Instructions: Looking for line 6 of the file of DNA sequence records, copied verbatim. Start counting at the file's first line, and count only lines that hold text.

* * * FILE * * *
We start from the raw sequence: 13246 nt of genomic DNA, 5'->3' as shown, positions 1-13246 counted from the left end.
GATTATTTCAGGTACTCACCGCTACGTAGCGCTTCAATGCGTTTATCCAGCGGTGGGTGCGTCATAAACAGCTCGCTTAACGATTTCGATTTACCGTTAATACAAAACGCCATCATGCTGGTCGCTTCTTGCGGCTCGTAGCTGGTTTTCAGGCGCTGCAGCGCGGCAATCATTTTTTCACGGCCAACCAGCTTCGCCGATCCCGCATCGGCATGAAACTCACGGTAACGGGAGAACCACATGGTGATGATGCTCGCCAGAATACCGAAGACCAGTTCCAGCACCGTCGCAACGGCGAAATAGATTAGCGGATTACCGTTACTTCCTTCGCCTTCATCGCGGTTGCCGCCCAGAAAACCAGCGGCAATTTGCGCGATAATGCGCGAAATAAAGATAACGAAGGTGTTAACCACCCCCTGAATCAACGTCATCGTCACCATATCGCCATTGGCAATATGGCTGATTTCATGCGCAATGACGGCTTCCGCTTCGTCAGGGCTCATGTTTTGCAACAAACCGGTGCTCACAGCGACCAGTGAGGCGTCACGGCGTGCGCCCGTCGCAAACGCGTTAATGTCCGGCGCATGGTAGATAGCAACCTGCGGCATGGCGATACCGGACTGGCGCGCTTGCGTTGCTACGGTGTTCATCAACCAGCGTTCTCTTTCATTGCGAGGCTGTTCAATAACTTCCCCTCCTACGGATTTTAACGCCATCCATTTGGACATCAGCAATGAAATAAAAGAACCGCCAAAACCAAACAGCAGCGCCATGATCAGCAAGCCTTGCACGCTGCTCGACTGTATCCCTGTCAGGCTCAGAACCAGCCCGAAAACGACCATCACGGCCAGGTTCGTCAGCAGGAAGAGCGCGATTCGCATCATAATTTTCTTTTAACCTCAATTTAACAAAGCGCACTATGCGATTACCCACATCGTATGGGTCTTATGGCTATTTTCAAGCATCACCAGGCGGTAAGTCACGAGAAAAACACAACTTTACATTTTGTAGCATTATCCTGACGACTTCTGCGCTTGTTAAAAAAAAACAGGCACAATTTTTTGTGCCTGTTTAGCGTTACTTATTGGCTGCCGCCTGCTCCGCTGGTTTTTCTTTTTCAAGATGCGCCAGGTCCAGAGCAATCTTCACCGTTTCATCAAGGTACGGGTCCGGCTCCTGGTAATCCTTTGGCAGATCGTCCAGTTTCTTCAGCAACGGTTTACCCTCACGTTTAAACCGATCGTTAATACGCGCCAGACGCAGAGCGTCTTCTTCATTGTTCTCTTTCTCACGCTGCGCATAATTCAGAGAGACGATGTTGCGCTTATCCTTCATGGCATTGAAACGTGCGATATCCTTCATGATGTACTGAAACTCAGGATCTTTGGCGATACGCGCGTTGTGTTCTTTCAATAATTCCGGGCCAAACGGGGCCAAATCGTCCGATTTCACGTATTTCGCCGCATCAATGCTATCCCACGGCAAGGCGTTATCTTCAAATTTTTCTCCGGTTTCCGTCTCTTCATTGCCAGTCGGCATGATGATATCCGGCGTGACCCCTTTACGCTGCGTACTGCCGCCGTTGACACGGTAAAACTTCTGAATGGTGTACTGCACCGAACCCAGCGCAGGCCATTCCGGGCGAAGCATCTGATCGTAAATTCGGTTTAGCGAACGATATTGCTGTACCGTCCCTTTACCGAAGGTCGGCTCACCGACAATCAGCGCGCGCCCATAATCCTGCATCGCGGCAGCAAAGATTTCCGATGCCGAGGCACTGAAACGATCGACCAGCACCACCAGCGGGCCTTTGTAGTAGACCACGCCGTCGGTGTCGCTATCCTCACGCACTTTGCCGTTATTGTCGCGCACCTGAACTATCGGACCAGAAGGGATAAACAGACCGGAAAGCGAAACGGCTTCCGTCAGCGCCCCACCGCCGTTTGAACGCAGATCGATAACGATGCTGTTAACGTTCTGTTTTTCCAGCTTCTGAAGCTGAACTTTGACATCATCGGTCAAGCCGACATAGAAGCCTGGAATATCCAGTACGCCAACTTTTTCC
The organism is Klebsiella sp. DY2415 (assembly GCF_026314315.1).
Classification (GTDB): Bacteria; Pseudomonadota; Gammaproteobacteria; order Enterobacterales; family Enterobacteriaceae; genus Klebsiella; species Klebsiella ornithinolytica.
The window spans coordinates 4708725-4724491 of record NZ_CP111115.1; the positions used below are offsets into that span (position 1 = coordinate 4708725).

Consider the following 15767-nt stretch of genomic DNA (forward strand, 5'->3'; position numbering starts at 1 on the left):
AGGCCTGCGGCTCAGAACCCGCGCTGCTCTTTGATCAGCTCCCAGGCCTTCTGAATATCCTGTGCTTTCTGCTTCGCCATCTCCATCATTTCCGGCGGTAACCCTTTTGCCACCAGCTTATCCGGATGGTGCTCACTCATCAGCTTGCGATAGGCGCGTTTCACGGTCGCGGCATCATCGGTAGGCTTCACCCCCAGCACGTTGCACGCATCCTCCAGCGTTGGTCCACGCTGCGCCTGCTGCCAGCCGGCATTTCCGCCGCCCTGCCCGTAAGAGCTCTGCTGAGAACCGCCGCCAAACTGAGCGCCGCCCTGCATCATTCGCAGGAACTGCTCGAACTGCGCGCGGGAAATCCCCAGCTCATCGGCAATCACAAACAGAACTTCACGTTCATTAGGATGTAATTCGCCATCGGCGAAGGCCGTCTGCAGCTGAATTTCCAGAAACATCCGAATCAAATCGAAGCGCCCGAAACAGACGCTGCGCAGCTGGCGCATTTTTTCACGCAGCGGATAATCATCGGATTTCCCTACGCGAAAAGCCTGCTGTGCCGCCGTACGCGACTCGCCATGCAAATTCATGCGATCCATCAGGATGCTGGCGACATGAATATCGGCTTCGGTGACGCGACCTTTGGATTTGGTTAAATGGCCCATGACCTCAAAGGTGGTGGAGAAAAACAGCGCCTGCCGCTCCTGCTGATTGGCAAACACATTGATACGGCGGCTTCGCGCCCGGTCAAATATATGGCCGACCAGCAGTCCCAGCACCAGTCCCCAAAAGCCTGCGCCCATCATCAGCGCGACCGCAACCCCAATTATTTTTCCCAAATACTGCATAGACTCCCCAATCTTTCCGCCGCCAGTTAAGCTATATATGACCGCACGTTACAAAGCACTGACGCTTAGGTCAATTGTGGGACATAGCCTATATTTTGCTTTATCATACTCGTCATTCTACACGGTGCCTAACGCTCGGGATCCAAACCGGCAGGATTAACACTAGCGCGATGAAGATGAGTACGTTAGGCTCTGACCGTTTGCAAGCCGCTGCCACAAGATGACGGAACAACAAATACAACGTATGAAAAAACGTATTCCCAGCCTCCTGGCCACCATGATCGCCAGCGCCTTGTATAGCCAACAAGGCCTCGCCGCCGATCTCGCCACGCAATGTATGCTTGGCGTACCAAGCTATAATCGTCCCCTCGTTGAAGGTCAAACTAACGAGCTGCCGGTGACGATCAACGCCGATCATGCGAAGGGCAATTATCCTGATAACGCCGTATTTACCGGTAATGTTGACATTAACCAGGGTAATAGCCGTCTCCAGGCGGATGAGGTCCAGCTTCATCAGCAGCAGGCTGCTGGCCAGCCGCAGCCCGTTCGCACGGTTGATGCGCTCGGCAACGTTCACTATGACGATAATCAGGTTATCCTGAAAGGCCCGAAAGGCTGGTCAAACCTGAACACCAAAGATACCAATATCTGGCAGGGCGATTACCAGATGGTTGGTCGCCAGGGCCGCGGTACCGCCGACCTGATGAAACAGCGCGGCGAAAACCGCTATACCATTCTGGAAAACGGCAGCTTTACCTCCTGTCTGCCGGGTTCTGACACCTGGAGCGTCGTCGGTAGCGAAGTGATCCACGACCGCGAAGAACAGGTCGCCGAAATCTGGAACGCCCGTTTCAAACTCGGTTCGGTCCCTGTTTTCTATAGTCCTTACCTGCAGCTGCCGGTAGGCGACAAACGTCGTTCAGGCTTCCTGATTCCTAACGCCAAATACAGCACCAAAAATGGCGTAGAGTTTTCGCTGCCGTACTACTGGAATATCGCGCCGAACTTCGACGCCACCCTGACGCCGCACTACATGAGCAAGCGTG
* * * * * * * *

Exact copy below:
Consider the following 15767-nt stretch of genomic DNA (forward strand, 5'->3'; position numbering starts at 1 on the left):